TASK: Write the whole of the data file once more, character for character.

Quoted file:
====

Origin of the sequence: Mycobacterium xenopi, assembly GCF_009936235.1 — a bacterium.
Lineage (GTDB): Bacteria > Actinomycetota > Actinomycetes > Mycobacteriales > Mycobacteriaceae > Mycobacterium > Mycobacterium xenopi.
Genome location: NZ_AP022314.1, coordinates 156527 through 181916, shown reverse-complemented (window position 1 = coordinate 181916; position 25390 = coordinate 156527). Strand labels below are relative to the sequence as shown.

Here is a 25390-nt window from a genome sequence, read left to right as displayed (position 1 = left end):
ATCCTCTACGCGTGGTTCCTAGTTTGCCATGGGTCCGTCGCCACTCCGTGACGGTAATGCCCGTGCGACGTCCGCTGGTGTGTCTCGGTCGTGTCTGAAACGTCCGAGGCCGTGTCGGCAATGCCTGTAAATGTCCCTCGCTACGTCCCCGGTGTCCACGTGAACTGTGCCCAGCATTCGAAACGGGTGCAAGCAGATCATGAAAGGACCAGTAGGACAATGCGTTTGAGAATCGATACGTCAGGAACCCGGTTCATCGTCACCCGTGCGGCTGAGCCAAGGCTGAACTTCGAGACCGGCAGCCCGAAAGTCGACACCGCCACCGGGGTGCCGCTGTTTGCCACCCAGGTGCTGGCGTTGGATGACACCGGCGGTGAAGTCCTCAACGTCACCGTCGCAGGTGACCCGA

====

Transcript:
Origin of the sequence: Mycobacterium xenopi, assembly GCF_009936235.1 — a bacterium.
Lineage (GTDB): Bacteria > Actinomycetota > Actinomycetes > Mycobacteriales > Mycobacteriaceae > Mycobacterium > Mycobacterium xenopi.
Genome location: NZ_AP022314.1, coordinates 156527 through 181916, shown reverse-complemented (window position 1 = coordinate 181916; position 25390 = coordinate 156527). Strand labels below are relative to the sequence as shown.

Here is a 25390-nt window from a genome sequence, read left to right as displayed (position 1 = left end):
ATCCTCTACGCGTGGTTCCTAGTTTGCCATGGGTCCGTCGCCACTCCGTGACGGTAATGCCCGTGCGACGTCCGCTGGTGTGTCTCGGTCGTGTCTGAAACGTCCGAGGCCGTGTCGGCAATGCCTGTAAATGTCCCTCGCTACGTCCCCGGTGTCCACGTGAACTGTGCCCAGCATTCGAAACGGGTGCAAGCAGATCATGAAAGGACCAGTAGGACAATGCGTTTGAGAATCGATACGTCAGGAACCCGGTTCATCGTCACCCGTGCGGCTGAGCCAAGGCTGAACTTCGAGACCGGCAGCCCGAAAGTCGACACCGCCACCGGGGTGCCGCTGTTTGCCACCCAGGTGCTGGCGTTGGATGACACCGGCGGTGAAGTCCTCAACGTCACCGTCGCAGGTGACCCGA